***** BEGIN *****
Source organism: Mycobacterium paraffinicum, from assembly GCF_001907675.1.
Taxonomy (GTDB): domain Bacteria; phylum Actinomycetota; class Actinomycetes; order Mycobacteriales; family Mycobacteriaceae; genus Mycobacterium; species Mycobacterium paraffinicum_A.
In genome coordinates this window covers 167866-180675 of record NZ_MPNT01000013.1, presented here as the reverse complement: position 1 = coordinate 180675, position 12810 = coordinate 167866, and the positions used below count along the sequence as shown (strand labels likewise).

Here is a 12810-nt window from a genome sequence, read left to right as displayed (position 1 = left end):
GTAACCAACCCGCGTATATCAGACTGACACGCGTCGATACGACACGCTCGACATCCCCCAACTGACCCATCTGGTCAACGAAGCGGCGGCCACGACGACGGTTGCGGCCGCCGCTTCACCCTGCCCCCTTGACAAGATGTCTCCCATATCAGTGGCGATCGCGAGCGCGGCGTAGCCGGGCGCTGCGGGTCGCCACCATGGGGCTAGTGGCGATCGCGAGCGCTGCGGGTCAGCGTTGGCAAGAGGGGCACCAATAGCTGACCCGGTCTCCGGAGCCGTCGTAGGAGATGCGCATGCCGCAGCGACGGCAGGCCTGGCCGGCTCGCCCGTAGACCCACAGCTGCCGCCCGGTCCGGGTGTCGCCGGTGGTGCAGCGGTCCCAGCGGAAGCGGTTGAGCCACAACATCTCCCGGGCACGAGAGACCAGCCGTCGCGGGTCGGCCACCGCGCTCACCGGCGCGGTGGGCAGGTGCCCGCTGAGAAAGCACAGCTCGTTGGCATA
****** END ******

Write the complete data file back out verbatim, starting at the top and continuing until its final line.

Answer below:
Source organism: Mycobacterium paraffinicum, from assembly GCF_001907675.1.
Taxonomy (GTDB): domain Bacteria; phylum Actinomycetota; class Actinomycetes; order Mycobacteriales; family Mycobacteriaceae; genus Mycobacterium; species Mycobacterium paraffinicum_A.
In genome coordinates this window covers 167866-180675 of record NZ_MPNT01000013.1, presented here as the reverse complement: position 1 = coordinate 180675, position 12810 = coordinate 167866, and the positions used below count along the sequence as shown (strand labels likewise).

Here is a 12810-nt window from a genome sequence, read left to right as displayed (position 1 = left end):
GTAACCAACCCGCGTATATCAGACTGACACGCGTCGATACGACACGCTCGACATCCCCCAACTGACCCATCTGGTCAACGAAGCGGCGGCCACGACGACGGTTGCGGCCGCCGCTTCACCCTGCCCCCTTGACAAGATGTCTCCCATATCAGTGGCGATCGCGAGCGCGGCGTAGCCGGGCGCTGCGGGTCGCCACCATGGGGCTAGTGGCGATCGCGAGCGCTGCGGGTCAGCGTTGGCAAGAGGGGCACCAATAGCTGACCCGGTCTCCGGAGCCGTCGTAGGAGATGCGCATGCCGCAGCGACGGCAGGCCTGGCCGGCTCGCCCGTAGACCCACAGCTGCCGCCCGGTCCGGGTGTCGCCGGTGGTGCAGCGGTCCCAGCGGAAGCGGTTGAGCCACAACATCTCCCGGGCACGAGAGACCAGCCGTCGCGGGTCGGCCACCGCGCTCACCGGCGCGGTGGGCAGGTGCCCGCTGAGAAAGCACAGCTCGTTGGCATA